Frank Gehry has left his expensive mark on our city's skyline with the Opus Hong Kong residential block on The Peak. The Canadian-American architect (below) became a household name with his design for a certain Spanish museum/art gallery, which, according to Vanity Fair, was a 'signal moment in the architectural culture', because it represents 'one of those rare moments when critics, academics and the general public were all completely united about something'. The building, in Basque Country, is named for the philanthropic family that funded it: the Guggenheims ...
The family's major contributors to the arts were Solomon and his niece, Peggy, who, along with her slice of the family fortune, inherited its bulbous, potato-shaped nose, an attribute she detested and overcame by sleeping with as many men as she could get her hands on. When asked by an interviewer how many husbands she had had, she dryly replied: 'Do you mean mine, or other people's?' The book Great Women Collectors draws similarities between Peggy's alleged shallow aesthetic sensibilities and deep pockets with those of Catherine the Great ...
The German-born empress of Russia presided over the age of Russian enlightenment. A collector of young lovers even in her dotage, Catherine was a generous benefactor and many of her conquests were rewarded with palaces and high ranks. A playground rumour that she died during coitus with her favourite pony is, unsurprisingly, not true but her sexual exploits were nonetheless impressive. The poet Lord Byron seemed to agree and he cast Catherine as one of the many lovers taken by his Don Juan ...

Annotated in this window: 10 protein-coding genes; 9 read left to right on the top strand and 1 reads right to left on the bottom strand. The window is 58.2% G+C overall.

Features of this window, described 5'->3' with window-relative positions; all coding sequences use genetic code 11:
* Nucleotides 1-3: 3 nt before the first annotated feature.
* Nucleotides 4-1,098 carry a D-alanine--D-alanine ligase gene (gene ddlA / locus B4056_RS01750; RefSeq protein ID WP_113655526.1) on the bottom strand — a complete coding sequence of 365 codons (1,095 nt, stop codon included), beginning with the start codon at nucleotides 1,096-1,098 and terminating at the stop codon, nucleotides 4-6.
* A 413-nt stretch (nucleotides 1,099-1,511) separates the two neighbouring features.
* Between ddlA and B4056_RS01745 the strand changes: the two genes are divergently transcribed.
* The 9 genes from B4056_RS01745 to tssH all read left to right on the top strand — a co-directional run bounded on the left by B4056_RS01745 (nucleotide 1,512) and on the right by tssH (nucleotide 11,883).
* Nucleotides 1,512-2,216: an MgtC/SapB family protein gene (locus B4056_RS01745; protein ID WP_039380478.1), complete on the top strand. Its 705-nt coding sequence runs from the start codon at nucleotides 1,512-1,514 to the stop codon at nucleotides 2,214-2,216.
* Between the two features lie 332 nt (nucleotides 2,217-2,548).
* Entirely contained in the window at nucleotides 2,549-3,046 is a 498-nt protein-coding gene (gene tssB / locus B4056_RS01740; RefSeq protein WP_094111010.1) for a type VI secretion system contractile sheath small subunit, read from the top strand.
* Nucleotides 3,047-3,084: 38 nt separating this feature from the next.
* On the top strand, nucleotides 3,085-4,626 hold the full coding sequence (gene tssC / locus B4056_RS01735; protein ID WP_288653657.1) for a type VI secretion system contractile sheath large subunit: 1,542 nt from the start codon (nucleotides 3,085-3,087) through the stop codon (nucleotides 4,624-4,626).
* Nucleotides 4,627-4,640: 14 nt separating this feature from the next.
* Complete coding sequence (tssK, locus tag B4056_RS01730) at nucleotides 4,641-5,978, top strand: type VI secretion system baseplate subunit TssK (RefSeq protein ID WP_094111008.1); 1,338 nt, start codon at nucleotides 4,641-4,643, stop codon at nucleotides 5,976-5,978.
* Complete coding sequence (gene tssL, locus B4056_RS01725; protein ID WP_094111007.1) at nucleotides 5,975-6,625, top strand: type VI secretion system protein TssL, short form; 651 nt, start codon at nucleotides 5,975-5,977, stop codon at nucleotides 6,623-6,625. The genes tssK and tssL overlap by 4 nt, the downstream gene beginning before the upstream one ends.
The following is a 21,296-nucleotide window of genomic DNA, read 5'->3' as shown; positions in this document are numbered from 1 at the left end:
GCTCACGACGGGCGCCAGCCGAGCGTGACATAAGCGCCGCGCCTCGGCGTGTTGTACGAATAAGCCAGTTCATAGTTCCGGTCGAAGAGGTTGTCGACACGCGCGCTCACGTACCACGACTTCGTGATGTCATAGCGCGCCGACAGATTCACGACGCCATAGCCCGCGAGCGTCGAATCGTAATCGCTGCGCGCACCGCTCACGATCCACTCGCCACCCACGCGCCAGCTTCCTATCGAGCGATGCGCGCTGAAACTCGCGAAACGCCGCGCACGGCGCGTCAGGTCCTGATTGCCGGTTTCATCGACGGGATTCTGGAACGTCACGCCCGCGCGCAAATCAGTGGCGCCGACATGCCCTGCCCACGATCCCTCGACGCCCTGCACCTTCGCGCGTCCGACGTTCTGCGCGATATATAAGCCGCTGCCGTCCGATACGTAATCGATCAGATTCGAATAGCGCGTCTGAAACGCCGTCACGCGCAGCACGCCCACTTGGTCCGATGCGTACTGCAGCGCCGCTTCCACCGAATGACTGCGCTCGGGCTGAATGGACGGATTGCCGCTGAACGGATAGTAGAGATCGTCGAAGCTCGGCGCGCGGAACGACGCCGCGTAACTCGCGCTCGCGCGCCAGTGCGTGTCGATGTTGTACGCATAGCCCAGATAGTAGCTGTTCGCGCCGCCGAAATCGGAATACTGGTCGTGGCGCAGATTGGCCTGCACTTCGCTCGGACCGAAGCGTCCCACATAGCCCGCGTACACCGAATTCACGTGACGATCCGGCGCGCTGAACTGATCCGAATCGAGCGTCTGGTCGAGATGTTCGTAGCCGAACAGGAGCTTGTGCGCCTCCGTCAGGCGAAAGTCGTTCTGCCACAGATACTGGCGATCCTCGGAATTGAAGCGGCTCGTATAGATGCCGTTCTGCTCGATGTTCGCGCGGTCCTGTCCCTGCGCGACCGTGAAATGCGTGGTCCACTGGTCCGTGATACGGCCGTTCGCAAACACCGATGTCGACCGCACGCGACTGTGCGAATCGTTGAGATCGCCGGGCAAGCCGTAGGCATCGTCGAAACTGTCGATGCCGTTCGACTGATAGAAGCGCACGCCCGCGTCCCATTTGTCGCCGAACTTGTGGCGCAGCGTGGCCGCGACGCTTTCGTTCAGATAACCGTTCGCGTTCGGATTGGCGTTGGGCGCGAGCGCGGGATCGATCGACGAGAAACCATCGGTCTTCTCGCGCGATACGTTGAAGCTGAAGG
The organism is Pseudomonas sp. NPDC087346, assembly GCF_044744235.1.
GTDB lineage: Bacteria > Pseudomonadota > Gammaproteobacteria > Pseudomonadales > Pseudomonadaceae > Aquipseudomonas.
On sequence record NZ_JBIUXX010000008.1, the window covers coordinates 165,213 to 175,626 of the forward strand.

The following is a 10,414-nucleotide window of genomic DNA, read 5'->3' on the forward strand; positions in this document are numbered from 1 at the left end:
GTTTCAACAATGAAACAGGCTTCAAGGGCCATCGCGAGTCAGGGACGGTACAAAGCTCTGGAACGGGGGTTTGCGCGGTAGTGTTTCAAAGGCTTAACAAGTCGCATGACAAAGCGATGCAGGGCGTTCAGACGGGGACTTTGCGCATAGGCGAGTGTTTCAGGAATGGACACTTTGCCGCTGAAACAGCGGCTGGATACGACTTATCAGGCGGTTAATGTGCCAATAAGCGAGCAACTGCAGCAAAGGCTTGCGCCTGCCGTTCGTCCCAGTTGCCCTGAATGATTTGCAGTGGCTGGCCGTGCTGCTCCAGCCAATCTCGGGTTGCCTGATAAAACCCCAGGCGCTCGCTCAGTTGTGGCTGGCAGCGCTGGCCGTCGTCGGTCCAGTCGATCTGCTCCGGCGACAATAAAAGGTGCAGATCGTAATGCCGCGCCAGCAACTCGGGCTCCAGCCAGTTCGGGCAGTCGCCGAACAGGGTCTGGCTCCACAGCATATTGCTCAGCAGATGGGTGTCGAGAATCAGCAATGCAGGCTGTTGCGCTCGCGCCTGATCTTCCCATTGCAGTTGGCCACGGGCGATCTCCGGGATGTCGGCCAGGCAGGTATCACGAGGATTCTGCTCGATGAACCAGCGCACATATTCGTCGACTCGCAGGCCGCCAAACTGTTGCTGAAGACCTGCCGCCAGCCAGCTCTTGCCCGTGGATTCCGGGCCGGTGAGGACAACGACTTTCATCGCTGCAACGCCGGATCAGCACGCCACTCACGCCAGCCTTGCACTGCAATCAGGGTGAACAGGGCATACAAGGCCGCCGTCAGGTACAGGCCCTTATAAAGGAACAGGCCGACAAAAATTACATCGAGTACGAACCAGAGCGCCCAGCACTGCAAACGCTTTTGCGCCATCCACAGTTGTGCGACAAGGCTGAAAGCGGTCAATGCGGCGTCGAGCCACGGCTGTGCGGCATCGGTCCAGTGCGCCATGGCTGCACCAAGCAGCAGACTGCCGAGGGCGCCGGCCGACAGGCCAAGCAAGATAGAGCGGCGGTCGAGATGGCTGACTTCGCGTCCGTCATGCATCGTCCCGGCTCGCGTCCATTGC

The legendary lothario has been reincarnated countless times since his first outing in 1630, and his name has become synonymous with sexual conquest ('Don Juanism' is a term used to describe satyriasis: hypersexuality). The story of a free-thinking nobleman so endowed with charisma that he is able to woo women of any status is an undeniably intriguing premise and it has been embraced by audiences of all tastes, from opera-goers enjoying Mozart's Don Giovanni to action film fans lapping up James Bond ...
Despite having been told no less than 35 times that he is going to die, the spy has gone on to make love 81 times (in settings that include a hospital, a submarine, a gypsy tent and, naturally, a motorised iceberg), leading the Bond girls to moan, 'Oh, James!' a total of 16 times, although not all together. The action-packed movies have become a genre all of their own and are regularly sewn into pop culture: a James Bond-themed video for the song Honey was created in which the lead role of a 'very sexy agent M' was played by Mariah Carey ...
Making the video, which involved jumping off buildings and into water and other spy shenanigans, was an exhausting experience for Carey. Proving that chronology should not stand in the way of a good diva exaggeration, Carey whinged that she 'got up at 3am every day and worked until nine in the morning the next day'. Carey's handlers developed a taste for exotic music-video locations and the promo for the song Sweetheart included the Guggenheim Museum Bilbao, designed, of course, by one Frank Gehry.